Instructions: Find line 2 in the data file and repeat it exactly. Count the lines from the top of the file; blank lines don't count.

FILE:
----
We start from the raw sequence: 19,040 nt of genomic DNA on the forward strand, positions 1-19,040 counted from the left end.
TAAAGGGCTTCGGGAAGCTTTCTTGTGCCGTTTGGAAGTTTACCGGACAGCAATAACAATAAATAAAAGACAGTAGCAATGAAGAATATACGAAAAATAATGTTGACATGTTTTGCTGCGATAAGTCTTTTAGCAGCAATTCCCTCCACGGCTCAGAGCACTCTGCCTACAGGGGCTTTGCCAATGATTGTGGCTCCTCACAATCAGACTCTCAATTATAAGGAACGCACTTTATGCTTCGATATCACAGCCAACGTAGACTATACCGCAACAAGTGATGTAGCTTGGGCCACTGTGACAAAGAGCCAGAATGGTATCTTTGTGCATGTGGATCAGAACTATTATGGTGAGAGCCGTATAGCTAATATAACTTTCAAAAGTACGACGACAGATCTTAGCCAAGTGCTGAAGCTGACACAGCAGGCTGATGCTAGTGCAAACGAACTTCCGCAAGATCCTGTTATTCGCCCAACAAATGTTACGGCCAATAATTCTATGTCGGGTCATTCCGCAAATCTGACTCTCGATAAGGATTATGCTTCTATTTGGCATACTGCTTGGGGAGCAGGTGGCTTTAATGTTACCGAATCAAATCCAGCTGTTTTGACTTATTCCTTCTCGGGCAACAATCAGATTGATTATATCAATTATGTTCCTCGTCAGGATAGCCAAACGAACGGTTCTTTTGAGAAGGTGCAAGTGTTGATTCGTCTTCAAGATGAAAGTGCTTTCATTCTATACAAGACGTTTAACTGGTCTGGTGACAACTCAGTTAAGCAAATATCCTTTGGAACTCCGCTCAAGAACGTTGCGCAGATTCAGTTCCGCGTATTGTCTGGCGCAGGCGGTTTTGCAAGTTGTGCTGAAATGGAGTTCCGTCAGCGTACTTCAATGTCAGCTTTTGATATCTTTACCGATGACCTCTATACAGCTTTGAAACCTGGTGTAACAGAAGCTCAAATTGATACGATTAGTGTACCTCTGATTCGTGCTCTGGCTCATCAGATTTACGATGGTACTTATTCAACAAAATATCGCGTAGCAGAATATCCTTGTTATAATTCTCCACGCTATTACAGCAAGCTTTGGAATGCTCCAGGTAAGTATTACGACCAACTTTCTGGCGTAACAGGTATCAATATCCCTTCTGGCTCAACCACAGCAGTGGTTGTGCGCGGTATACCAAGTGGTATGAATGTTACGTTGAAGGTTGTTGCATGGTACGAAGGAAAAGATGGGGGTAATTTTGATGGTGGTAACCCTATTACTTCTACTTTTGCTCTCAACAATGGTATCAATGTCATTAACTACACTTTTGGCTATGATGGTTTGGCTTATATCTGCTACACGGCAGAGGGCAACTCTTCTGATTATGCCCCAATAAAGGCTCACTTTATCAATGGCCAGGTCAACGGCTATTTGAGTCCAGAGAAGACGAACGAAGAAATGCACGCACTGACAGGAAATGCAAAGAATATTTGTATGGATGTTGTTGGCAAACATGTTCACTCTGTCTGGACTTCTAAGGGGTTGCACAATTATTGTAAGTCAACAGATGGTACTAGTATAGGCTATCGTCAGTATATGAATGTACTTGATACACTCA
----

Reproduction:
TAAAGGGCTTCGGGAAGCTTTCTTGTGCCGTTTGGAAGTTTACCGGACAGCAATAACAATAAATAAAAGACAGTAGCAATGAAGAATATACGAAAAATAATGTTGACATGTTTTGCTGCGATAAGTCTTTTAGCAGCAATTCCCTCCACGGCTCAGAGCACTCTGCCTACAGGGGCTTTGCCAATGATTGTGGCTCCTCACAATCAGACTCTCAATTATAAGGAACGCACTTTATGCTTCGATATCACAGCCAACGTAGACTATACCGCAACAAGTGATGTAGCTTGGGCCACTGTGACAAAGAGCCAGAATGGTATCTTTGTGCATGTGGATCAGAACTATTATGGTGAGAGCCGTATAGCTAATATAACTTTCAAAAGTACGACGACAGATCTTAGCCAAGTGCTGAAGCTGACACAGCAGGCTGATGCTAGTGCAAACGAACTTCCGCAAGATCCTGTTATTCGCCCAACAAATGTTACGGCCAATAATTCTATGTCGGGTCATTCCGCAAATCTGACTCTCGATAAGGATTATGCTTCTATTTGGCATACTGCTTGGGGAGCAGGTGGCTTTAATGTTACCGAATCAAATCCAGCTGTTTTGACTTATTCCTTCTCGGGCAACAATCAGATTGATTATATCAATTATGTTCCTCGTCAGGATAGCCAAACGAACGGTTCTTTTGAGAAGGTGCAAGTGTTGATTCGTCTTCAAGATGAAAGTGCTTTCATTCTATACAAGACGTTTAACTGGTCTGGTGACAACTCAGTTAAGCAAATATCCTTTGGAACTCCGCTCAAGAACGTTGCGCAGATTCAGTTCCGCGTATTGTCTGGCGCAGGCGGTTTTGCAAGTTGTGCTGAAATGGAGTTCCGTCAGCGTACTTCAATGTCAGCTTTTGATATCTTTACCGATGACCTCTATACAGCTTTGAAACCTGGTGTAACAGAAGCTCAAATTGATACGATTAGTGTACCTCTGATTCGTGCTCTGGCTCATCAGATTTACGATGGTACTTATTCAACAAAATATCGCGTAGCAGAATATCCTTGTTATAATTCTCCACGCTATTACAGCAAGCTTTGGAATGCTCCAGGTAAGTATTACGACCAACTTTCTGGCGTAACAGGTATCAATATCCCTTCTGGCTCAACCACAGCAGTGGTTGTGCGCGGTATACCAAGTGGTATGAATGTTACGTTGAAGGTTGTTGCATGGTACGAAGGAAAAGATGGGGGTAATTTTGATGGTGGTAACCCTATTACTTCTACTTTTGCTCTCAACAATGGTATCAATGTCATTAACTACACTTTTGGCTATGATGGTTTGGCTTATATCTGCTACACGGCAGAGGGCAACTCTTCTGATTATGCCCCAATAAAGGCTCACTTTATCAATGGCCAGGTCAACGGCTATTTGAGTCCAGAGAAGACGAACGAAGAAATGCACGCACTGACAGGAAATGCAAAGAATATTTGTATGGATGTTGTTGGCAAACATGTTCACTCTGTCTGGACTTCTAAGGGGTTGCACAATTATTGTAAGTCAACAGATGGTACTAGTATAGGCTATCGTCAGTATATGAATGTACTTGATACACTCA